Anyone who has ever stood in front of Jules Bastien-Lepage’s (1848-1884) monumental “Joan of Arc” painting at The Metropolitan Museum of Art likely already knows the mesmerizing impact it can have on viewers. At just over eight feet high and nine feet wide, it’s a towering, ambitious tour de force of narrative painting, with incredible naturalistic detail and one of the most captivating facial expressions ever captured on canvas. The subject is of course the medieval French martyr and patron saint Jeanne d’Arc, who led France to victory against England in 1429 and was later burned at the stake. Although Bastien’s “Joan of Arc” was well-received by the public when it was revealed in 1879, it did solicit some criticism from the powers that be at the Paris Salon. Nevertheless, today “Joan of Arc” stands as one of the finest examples of naturalistic style and European history painting in the canon of art history.
Jules Bastien-Lepage grew up in the rural province of Lorraine, France, and displayed a penchant for drawing pastoral scenes at an early age. Eventually making his way to the bustling city of Paris to study art at the age of 19, he attended classes at Jean-Léon Gérôme’s French academy, the famed École des Beaux-Arts, built on the methods of the Old Masters. Three years later, Bastien applied for the first time to the Paris Salon, which was considered one of the preeminent exhibitions and competitions in 19th-century Europe, along with the Prix de Rome. He would win his first Paris Salon medal in 1874 for his “Portrait of My Grandfather” which proved to be a turning point in his career.
After several more successful showings at the Paris Salon but two personally disappointing Prix de Rome results, Bastien had an epiphany. Questioning his academic training, if not downright resenting it, he declared that he was leaving the “heap of formulas” he learned at the École des Beaux-Arts to pursue a more naturalistic and truthful approach to realism. Gravitating toward the work of artists who created honest depictions of everyday life, such as Millet and Courbet, he distanced himself from both classicism and the modern Impressionists, while unknowingly building a bridge from the French Academy to the Barbizon School.
Acclaimed works created in this manner kept coming—including “The Potato Gatherers”, “Haymakers”, and “Portrait of Sarah Bernhardt”—and at the age of 31 Bastien painted arguably his most famous work. “Joan of Arc” not only captures the stylistic vision he was working toward but also pays homage to a subject close to home. At the time, France had recently been defeated in the Franco-Prussian War (which the artist himself fought in), and creating a sense of national patriotism was paramount. Bastien stepped up with an emblematic reminder of one of the country’s greatest war victories led by Joan of Arc, who was also from the province of Lorraine. Rather than paint her as the victorious Hundred Years’ War heroine in her signature silver armor, or even as the martyr on trial at the end of her life at 19, he decided instead to depict her as a young peasant girl at the promising age of 13. This is when she started to hear voices from above and believed God was calling her to lead France in a victorious battle against the English.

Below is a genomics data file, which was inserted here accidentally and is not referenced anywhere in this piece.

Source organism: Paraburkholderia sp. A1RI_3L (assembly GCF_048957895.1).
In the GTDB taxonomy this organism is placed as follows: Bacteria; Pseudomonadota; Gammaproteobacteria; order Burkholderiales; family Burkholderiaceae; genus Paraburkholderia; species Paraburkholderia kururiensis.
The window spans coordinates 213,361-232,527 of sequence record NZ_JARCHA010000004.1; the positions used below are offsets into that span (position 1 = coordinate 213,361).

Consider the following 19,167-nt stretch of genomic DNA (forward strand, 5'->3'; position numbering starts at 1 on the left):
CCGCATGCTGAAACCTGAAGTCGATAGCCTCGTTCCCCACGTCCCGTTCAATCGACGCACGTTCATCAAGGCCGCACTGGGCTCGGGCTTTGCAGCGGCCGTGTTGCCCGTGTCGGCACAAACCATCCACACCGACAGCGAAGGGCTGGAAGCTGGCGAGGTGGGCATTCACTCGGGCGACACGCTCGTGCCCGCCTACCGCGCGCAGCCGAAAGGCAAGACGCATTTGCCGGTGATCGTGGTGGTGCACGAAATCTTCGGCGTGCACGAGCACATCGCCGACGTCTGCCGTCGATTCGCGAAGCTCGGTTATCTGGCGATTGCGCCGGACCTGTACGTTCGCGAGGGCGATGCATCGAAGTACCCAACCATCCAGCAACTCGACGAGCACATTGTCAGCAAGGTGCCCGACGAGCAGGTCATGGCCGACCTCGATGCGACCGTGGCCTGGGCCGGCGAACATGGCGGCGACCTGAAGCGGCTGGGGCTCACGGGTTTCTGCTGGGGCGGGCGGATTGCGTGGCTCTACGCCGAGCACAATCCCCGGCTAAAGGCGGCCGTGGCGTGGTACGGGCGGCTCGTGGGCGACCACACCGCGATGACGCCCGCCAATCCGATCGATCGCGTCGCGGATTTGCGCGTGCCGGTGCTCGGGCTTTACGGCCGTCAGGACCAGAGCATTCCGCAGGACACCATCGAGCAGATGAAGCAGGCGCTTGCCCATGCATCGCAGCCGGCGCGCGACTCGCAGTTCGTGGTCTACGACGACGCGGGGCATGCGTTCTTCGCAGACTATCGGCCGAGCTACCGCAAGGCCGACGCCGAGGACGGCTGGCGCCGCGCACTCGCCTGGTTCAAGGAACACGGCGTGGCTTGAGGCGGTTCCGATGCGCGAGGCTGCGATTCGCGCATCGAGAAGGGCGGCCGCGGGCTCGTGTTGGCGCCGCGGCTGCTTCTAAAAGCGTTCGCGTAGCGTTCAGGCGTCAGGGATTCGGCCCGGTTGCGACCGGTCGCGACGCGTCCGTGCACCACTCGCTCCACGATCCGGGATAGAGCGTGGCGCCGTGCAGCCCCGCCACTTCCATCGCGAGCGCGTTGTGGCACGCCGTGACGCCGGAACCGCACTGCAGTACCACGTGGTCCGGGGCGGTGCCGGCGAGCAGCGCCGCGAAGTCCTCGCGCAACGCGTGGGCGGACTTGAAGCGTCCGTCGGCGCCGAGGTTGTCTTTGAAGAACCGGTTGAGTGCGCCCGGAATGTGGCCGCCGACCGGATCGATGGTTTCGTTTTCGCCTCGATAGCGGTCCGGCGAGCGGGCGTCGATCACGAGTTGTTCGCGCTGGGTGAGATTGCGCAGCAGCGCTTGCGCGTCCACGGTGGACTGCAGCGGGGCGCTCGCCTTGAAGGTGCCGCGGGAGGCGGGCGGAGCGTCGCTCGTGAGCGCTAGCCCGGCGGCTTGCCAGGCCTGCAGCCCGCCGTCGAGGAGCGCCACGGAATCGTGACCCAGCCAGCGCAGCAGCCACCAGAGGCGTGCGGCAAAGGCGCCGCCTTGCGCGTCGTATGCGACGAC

Bastien painted the young shepherdess standing in her parents’ garden, looking up with pensive, earnest eyes, eager to accept this divine mission and help save her people. Similar to the stories of several Biblical characters — the shepherd boy David standing up to the Philistine giant Goliath; Esther going before King Xerxes asking to set the Jewish people free; the Virgin Mary visited by the angel Gabriel with news that she was carrying the Son of God —Joan of Arc’s life served as a timeless reminder to the French people of how God often chose humble, faithful, courageous people for great purposes.
Just as Joan of Arc’s life was tragically cut short, so too was Bastien’s. He was just 36 when a lingering kidney condition took his life. Although the artist was probably still ascending to his peak, “Joan of Arc” leaves us with a visual summary of all he valued and took pride in as a painter and Frenchman. “I am not afraid of death,” he stated months before his passing. “Dying is nothing — the important thing is to survive oneself, and who can be sure of establishing a claim upon posterity? But there! I am talking nonsense! So long as our work is true, nothing else matters.”
Have you ever seen Joan of Arc in person? Want to suggest great works of art for future issues? Leave a comment at firstname.lastname@example.org
Allison Malafronte is a writer, editor, and artist based in New Jersey.